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This year has been full of change and challenges. With nearly three months left and an ever-evolving situation, there’s still more of both to come.

One of the challenges you face in your workplace right now is striking the right balance between remote work and return-to-office policies. Being able to open the office and invite everyone back is exciting for many of your team members. They may be looking forward to routine, the convenience of the office, or even just socializing with team members.

Others may not wish to return. They could be facing challenges at home, with caregiving responsibilities or juggling online learning for their children. Others are leery about workplace safety measures, and yet others want to avoid the commute.

You have your work cut out for you, balancing many conflicting needs. Developing the right policies is key so that everyone can work well and be happy.

Determine Who Is Eligible for Either Remote or In-Office Work

The first step to balancing remote and return-to-office policies is determining who is eligible to work in either environment. Some positions must be performed in the office. Some tasks require equipment that’s only available on-site. Other positions can be performed entirely via remote work, so you might wonder if you need to invite these team members back.

Next, you should consider balance. Is it fair that some employees must come to the office every single day? Is it fair that remote workers never have to show up other than at online meetings?

You may want to ask that people performing certain tasks come to the office. You could also ask remote workers to pick a day or two per week when they’ll have “office hours” and be present on site. Or you might allow team members who need to be on-site the chance to perform some tasks remotely or to take a shift or two remotely if their job allows.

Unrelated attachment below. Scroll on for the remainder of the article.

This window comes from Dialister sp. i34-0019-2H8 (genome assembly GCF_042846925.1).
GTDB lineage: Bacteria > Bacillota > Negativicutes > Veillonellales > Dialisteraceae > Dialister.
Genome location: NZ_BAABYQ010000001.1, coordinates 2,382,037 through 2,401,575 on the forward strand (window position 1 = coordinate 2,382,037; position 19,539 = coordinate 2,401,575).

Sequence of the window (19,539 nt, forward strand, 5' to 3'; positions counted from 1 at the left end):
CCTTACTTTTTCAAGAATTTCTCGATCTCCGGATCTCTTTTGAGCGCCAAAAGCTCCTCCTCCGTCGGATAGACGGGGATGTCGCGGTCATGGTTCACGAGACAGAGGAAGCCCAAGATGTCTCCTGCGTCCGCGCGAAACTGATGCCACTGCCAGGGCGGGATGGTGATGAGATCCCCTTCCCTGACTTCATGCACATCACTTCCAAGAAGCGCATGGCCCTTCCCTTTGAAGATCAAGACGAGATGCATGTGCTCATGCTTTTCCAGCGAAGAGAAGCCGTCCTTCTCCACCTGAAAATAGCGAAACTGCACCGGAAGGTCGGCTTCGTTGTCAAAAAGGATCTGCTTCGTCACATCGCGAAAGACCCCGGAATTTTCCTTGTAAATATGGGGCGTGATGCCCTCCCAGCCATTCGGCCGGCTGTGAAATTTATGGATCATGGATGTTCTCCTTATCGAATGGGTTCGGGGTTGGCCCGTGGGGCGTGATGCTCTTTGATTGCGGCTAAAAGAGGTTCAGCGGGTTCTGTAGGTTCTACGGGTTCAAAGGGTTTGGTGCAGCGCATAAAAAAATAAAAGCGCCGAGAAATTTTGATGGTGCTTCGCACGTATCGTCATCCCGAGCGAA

Putting Limits on In-Office and Remote Hours

As you seek a balance between remote work and in-office staff, you’ll want to think about any limitations. If the office is open, are there limits on how many hours team members should be working remotely?

You might ask employees to minimize the number of hours they’re in the office, especially if many of their job functions can be completed remotely. You could put restrictions on the number of people in the office at one time, which may mean team members must limit their hours or rotate their shifts.

Flexibility is key, as you want to ensure both remote workers and in-office team members have a fair chance of working in either environment. You don’t want anyone to feel they “have” to be in the office when it’s unsafe or brew resentment that some people get to return to the regular routine of working in the office.

Create Consistency for the Team

Creating consistency is one of the bigger challenges more generally. If people are sometimes working remotely and sometimes working in the office, how can you create consistency?

Ask the team to craft schedules that they’ll adhere to for the week. You can assist them, especially if you want to use rotating shifts or schedules.

While flexibility is key, so is consistency. You don’t want to be so rigid that you won’t let parents have an afternoon off to collect their kids from school, but you also don’t want to be so flexible nobody knows who will be in the office or who will be online to answer questions at any given hour.

Ask team members for their projected availability, then build a schedule around it. Once you have this base down, you can work to be more flexible within the framework.

In turn, you should be able to balance both remote and in-office work, as well as balance in the schedule.

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